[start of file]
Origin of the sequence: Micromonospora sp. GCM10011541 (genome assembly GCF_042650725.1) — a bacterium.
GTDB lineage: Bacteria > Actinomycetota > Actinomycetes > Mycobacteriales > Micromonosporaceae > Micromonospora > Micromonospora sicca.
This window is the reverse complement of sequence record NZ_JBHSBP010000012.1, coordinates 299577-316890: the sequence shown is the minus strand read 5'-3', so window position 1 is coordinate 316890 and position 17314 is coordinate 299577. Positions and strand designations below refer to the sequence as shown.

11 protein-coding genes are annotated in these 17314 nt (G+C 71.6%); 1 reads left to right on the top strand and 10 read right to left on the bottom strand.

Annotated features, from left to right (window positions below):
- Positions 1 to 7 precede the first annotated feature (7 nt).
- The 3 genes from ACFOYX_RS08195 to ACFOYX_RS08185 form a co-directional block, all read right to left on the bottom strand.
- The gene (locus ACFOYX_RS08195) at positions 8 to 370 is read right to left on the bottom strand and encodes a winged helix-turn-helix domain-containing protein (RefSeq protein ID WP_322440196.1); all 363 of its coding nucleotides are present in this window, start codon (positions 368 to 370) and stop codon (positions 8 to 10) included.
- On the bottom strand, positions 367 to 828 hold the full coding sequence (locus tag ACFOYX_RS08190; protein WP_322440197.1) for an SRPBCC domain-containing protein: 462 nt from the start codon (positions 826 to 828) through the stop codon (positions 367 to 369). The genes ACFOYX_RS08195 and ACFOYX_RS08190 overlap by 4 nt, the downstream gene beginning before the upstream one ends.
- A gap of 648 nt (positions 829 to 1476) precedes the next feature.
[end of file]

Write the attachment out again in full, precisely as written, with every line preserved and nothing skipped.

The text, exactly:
Origin of the sequence: Micromonospora sp. GCM10011541 (genome assembly GCF_042650725.1) — a bacterium.
GTDB lineage: Bacteria > Actinomycetota > Actinomycetes > Mycobacteriales > Micromonosporaceae > Micromonospora > Micromonospora sicca.
This window is the reverse complement of sequence record NZ_JBHSBP010000012.1, coordinates 299577-316890: the sequence shown is the minus strand read 5'-3', so window position 1 is coordinate 316890 and position 17314 is coordinate 299577. Positions and strand designations below refer to the sequence as shown.

11 protein-coding genes are annotated in these 17314 nt (G+C 71.6%); 1 reads left to right on the top strand and 10 read right to left on the bottom strand.

Annotated features, from left to right (window positions below):
- Positions 1 to 7 precede the first annotated feature (7 nt).
- The 3 genes from ACFOYX_RS08195 to ACFOYX_RS08185 form a co-directional block, all read right to left on the bottom strand.
- The gene (locus ACFOYX_RS08195) at positions 8 to 370 is read right to left on the bottom strand and encodes a winged helix-turn-helix domain-containing protein (RefSeq protein ID WP_322440196.1); all 363 of its coding nucleotides are present in this window, start codon (positions 368 to 370) and stop codon (positions 8 to 10) included.
- On the bottom strand, positions 367 to 828 hold the full coding sequence (locus tag ACFOYX_RS08190; protein WP_322440197.1) for an SRPBCC domain-containing protein: 462 nt from the start codon (positions 826 to 828) through the stop codon (positions 367 to 369). The genes ACFOYX_RS08195 and ACFOYX_RS08190 overlap by 4 nt, the downstream gene beginning before the upstream one ends.
- A gap of 648 nt (positions 829 to 1476) precedes the next feature.